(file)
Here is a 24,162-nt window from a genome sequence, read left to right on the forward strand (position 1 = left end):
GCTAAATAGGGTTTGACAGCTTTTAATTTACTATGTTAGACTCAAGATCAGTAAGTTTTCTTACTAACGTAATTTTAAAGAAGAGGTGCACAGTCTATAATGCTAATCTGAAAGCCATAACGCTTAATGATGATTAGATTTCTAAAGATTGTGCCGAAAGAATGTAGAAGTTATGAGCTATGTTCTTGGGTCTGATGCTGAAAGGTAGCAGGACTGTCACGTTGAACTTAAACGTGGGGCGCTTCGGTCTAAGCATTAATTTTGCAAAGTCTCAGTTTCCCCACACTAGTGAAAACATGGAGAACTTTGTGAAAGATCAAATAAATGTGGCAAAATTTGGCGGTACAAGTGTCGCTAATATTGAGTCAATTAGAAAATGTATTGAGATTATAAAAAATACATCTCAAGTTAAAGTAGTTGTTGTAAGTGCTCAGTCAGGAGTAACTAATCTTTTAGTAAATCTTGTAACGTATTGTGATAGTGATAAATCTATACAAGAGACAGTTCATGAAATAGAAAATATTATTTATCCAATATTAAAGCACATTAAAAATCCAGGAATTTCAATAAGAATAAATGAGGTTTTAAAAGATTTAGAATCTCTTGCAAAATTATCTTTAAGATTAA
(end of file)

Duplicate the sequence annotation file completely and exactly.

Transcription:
Here is a 24,162-nt window from a genome sequence, read left to right on the forward strand (position 1 = left end):
GCTAAATAGGGTTTGACAGCTTTTAATTTACTATGTTAGACTCAAGATCAGTAAGTTTTCTTACTAACGTAATTTTAAAGAAGAGGTGCACAGTCTATAATGCTAATCTGAAAGCCATAACGCTTAATGATGATTAGATTTCTAAAGATTGTGCCGAAAGAATGTAGAAGTTATGAGCTATGTTCTTGGGTCTGATGCTGAAAGGTAGCAGGACTGTCACGTTGAACTTAAACGTGGGGCGCTTCGGTCTAAGCATTAATTTTGCAAAGTCTCAGTTTCCCCACACTAGTGAAAACATGGAGAACTTTGTGAAAGATCAAATAAATGTGGCAAAATTTGGCGGTACAAGTGTCGCTAATATTGAGTCAATTAGAAAATGTATTGAGATTATAAAAAATACATCTCAAGTTAAAGTAGTTGTTGTAAGTGCTCAGTCAGGAGTAACTAATCTTTTAGTAAATCTTGTAACGTATTGTGATAGTGATAAATCTATACAAGAGACAGTTCATGAAATAGAAAATATTATTTATCCAATATTAAAGCACATTAAAAATCCAGGAATTTCAATAAGAATAAATGAGGTTTTAAAAGATTTAGAATCTCTTGCAAAATTATCTTTAAGATTAA